Pasta is one of the most important parts of Italian tradition, and the country is known for several different kinds of pasta dishes.
It is served with seafood, meats, vegetables and sauces, and has a special way of bringing people together. With all of the different varieties available, it’s best to know what you’re getting before you order. Here’s a list of everything you need to know about the best pasta dishes of Italy.
Since its ancient origins, Italians have transformed the "Laganon", the Roman name for a similar dish, into the baked pasta that we know today. Lasagna is a wide noodle that is baked with layers of ragù and cheese. Ragù is a traditional Italian meat sauce made with ground meat, onions, tomato souce and, often times, red wine. The layers of cheese are typically made of bechamel and parmesan. A dish of lasagna can also contain other vegetables.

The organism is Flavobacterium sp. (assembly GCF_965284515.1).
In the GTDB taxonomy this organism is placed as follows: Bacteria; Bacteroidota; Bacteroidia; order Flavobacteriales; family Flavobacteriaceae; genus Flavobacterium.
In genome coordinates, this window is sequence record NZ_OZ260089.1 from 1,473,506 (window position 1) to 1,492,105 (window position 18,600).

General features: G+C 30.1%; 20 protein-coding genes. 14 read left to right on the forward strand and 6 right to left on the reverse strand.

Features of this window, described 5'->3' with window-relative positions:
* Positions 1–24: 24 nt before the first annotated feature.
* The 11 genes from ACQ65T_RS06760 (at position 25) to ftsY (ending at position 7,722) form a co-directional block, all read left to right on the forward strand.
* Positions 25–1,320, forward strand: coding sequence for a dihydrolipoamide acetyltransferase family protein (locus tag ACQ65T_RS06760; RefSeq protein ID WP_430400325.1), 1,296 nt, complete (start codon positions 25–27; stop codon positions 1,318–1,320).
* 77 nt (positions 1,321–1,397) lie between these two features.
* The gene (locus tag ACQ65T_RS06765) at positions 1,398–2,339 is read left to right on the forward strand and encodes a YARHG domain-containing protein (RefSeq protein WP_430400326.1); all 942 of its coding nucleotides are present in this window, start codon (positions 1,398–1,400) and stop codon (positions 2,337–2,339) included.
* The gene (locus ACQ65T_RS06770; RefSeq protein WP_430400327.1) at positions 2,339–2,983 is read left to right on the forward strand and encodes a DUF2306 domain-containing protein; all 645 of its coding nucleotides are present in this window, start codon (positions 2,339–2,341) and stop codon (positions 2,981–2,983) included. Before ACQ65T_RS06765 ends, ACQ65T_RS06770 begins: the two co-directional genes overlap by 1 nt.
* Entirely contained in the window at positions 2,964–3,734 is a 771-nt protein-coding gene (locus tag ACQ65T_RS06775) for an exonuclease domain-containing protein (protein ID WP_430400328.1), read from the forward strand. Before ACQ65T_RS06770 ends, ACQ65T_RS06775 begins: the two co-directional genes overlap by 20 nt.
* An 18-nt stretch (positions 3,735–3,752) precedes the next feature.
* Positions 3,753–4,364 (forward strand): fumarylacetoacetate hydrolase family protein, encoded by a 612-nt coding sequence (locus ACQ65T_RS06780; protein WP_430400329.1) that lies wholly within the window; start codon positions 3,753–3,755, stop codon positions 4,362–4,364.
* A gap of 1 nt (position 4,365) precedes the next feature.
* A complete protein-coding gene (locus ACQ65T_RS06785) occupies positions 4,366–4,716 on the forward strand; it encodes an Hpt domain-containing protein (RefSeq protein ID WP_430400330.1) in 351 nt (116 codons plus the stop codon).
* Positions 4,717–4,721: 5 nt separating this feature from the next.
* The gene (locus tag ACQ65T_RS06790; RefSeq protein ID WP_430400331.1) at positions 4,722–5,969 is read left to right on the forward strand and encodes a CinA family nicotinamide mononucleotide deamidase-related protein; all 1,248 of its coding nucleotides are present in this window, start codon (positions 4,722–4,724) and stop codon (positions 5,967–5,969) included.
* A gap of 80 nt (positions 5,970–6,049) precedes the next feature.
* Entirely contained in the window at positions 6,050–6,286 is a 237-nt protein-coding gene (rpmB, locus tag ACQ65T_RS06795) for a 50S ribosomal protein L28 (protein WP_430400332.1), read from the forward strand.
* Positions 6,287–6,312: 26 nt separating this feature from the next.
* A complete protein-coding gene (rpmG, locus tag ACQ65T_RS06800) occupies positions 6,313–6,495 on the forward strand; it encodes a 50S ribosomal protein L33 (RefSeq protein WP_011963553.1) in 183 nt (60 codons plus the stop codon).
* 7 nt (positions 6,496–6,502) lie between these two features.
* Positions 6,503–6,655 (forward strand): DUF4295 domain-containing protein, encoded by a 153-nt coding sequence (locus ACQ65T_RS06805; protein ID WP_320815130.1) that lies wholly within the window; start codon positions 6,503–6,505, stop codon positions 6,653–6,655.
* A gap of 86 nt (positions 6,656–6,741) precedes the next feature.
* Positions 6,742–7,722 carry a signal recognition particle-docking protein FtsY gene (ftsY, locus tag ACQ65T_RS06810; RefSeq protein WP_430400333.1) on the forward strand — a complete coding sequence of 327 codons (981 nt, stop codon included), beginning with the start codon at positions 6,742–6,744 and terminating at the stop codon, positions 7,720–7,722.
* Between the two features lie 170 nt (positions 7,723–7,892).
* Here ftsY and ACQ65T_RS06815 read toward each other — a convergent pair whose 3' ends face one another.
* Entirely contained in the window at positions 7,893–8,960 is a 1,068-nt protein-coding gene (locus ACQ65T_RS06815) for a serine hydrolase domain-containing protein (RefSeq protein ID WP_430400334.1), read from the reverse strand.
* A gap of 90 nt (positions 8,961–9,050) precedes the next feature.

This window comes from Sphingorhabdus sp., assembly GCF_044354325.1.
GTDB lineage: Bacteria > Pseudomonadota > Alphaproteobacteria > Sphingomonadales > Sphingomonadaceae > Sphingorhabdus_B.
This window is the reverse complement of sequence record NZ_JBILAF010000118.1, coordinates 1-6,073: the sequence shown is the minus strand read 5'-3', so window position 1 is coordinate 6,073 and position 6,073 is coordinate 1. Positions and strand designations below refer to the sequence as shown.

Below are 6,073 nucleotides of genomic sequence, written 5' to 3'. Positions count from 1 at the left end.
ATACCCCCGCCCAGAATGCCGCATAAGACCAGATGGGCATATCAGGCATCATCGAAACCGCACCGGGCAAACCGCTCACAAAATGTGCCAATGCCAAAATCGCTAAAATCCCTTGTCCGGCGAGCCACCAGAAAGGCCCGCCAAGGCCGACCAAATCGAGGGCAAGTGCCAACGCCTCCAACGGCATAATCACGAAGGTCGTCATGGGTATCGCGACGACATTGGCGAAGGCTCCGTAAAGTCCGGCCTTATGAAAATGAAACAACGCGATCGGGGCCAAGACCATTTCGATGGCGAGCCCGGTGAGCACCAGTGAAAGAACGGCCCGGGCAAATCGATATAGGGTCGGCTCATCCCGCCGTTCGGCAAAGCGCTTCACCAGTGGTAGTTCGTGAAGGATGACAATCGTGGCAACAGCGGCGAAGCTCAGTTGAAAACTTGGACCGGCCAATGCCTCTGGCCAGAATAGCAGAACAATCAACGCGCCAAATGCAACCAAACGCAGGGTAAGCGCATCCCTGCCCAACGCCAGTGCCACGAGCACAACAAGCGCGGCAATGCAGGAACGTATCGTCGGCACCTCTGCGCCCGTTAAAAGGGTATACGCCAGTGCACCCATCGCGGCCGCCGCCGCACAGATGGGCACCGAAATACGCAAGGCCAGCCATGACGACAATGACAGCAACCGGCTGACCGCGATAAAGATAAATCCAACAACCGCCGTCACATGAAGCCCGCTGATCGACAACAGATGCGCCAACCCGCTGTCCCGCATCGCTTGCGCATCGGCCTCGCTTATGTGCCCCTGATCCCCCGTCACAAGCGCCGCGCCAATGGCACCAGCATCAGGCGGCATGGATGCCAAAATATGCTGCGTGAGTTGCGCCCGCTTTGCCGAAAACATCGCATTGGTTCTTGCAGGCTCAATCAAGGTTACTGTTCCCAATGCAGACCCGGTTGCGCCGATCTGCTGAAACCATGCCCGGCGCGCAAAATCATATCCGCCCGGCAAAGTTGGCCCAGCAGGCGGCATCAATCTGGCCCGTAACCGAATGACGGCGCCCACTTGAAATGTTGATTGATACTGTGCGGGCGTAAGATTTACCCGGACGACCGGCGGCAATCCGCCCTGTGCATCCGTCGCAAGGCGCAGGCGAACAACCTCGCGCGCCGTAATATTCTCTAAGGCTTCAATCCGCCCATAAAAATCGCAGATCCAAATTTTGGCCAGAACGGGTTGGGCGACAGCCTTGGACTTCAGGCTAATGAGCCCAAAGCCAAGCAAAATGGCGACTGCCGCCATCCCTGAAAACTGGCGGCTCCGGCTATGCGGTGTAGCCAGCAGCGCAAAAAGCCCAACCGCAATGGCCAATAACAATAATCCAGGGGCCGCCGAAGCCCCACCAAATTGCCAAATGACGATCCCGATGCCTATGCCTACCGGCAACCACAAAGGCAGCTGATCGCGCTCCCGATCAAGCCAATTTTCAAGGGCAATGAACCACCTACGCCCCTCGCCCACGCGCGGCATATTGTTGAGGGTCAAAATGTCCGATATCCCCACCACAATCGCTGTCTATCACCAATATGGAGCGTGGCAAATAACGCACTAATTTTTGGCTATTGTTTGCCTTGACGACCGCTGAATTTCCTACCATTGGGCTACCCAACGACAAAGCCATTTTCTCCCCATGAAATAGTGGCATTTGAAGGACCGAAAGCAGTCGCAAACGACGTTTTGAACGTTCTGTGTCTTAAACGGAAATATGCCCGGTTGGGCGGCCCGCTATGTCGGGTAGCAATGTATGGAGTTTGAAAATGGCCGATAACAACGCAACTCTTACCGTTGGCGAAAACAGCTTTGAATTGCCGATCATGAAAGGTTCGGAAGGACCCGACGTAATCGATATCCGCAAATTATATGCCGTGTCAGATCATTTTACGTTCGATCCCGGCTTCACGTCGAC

Pasta alla Norma
Pasta alla Norma is a vegetarian pasta dish originating from the Italian island of Sicily. The pasta that is used to make this dish is macaroni, but it isn’t the typical “elbow” noodle that you find in the U.S. Rather, the macaroni noodle in Italy is short and fat with a wide hole in the middle. Mixed in with the macaroni pasta is the star of Pasta alla Norma: eggplant. The eggplant and pasta is topped with a tomato-based sauced, ricotta cheese and fresh basil. This Sicilian specialty can be found across Italy, like other Sicilian favorites, such as cannoli and arancini.
Pasta e Ceci